The idea of being emotional and of that emotion not being expressed in any sort of elegant or “beautiful” way is so weird and new and raw, when we experience it, it’s so off-putting. We expect to call emotional honesty “refreshing,” but in reality, actual emotional vulnerability is ugly-crying. It should make us feel a little uncomfortable in just how much a person is trusting us to see this very not-pretty and hypersensitive interior part of themselves. It’s a series of anxiety attacks that feel like micro-strokes in your brain that lead to a petty reason to self-sabotage.

It’s something that is thoroughly lacking in a South Park-inspired comedy field, where dumb nastiness passes as criticism and no one really thinks about just how bad that makes us look, how it makes us look at and think about other people as fodder. Because that’s what it does, it makes us look at other people as fodder, suckers, marks, material. We devalue our relationships in that way, the far other end of the relationship spectrum, opposite over-romanticizing.

The reason I’m trying to find a way to vocalize all of this is because we watched Hannah Gadsby’s Netflix standup special NANETTE, and it’s breathtakingly-amazing in showcasing her ability to tell stories and compose a long cohesive narrative that at first, really appears to just be random threads of thought. Those threads ended up becoming a serious look at telling jokes and using joke-telling to deal with personal issues and how that can actually be a deeply broken thing. I don’t want to “spoil” the whole thing for you per se, so I won’t go any further, but it’s a really unique take on and criticism of standup and the culture of standup and comedy overall. How Gadsby expresses all of this is so great, because she manages, through her own traumas and her real fears and rages, to convey it so eloquently that the way we treat trauma and cynicism as fuel for humor is not necessarily that good for us in the long run.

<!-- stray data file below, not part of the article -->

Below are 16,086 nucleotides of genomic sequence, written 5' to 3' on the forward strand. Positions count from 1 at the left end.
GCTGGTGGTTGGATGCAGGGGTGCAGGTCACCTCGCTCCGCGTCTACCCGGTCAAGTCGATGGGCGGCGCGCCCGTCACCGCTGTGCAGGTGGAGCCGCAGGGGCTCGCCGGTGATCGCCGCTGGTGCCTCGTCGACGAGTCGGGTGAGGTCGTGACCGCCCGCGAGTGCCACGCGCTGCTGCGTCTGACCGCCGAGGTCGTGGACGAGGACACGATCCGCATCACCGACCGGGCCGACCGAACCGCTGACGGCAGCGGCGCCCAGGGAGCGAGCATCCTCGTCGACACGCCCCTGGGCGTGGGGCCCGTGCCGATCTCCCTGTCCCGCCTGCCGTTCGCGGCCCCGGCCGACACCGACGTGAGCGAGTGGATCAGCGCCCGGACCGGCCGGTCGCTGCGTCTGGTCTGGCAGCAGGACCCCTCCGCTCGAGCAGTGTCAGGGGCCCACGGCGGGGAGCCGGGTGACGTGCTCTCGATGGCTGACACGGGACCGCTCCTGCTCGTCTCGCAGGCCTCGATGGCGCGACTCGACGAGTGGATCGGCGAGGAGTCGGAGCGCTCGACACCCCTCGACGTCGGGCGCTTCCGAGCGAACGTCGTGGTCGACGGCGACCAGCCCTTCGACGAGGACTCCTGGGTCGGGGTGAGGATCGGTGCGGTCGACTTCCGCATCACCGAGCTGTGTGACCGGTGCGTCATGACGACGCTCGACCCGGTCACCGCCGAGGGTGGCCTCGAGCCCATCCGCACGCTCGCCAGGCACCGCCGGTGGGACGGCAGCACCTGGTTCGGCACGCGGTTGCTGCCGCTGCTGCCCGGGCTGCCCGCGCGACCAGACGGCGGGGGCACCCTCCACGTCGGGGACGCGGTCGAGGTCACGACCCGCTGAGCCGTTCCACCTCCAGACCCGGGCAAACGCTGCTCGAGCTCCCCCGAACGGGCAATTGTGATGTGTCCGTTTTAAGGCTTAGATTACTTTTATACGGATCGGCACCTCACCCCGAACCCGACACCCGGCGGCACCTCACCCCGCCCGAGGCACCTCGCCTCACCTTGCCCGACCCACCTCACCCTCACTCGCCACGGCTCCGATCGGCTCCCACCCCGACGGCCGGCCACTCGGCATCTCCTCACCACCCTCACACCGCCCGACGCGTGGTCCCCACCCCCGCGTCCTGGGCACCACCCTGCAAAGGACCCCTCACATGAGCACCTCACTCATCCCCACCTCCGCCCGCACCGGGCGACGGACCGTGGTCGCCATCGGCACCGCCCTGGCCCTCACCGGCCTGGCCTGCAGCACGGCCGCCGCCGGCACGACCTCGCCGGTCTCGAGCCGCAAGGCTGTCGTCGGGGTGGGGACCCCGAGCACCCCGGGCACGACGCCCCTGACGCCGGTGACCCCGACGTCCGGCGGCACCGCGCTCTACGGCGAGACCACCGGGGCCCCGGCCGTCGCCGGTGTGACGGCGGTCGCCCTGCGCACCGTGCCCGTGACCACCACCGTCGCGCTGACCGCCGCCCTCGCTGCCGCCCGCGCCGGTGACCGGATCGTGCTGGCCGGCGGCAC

When I started college, Cartoon Network launched their [adult swim] block for the first time, and I loved it. At one point,t hey needed up getting the syndication rights to a Simpsons-esque “adult humor” cartoon called Family Guy, and boy did they run with it. The shift since then, which coincides with South Park and a dozen other shitty sarcastic empathy-killing pop culture bits, is a huge part of why I just don’t care, why I think people who latch onto these sorts of humor outlets are annoying, and why I’m OK saying that most comedy and standup is just bad. It’s not boundary-pushing or groundbreaking, it’s just mean and dumb and tells me more about how lazy you are as a storyteller and an emotionally-honest person.

I do like NANETTE though. I think public performance and storytelling could learn a lot from it, and hopefully it does. I’m sick of sarcasm having a higher social currency than empathy, and I’m glad I stopped giving a shit about how ugly and dumb I look and feel trying to express deep emotions and fears. I think we all should.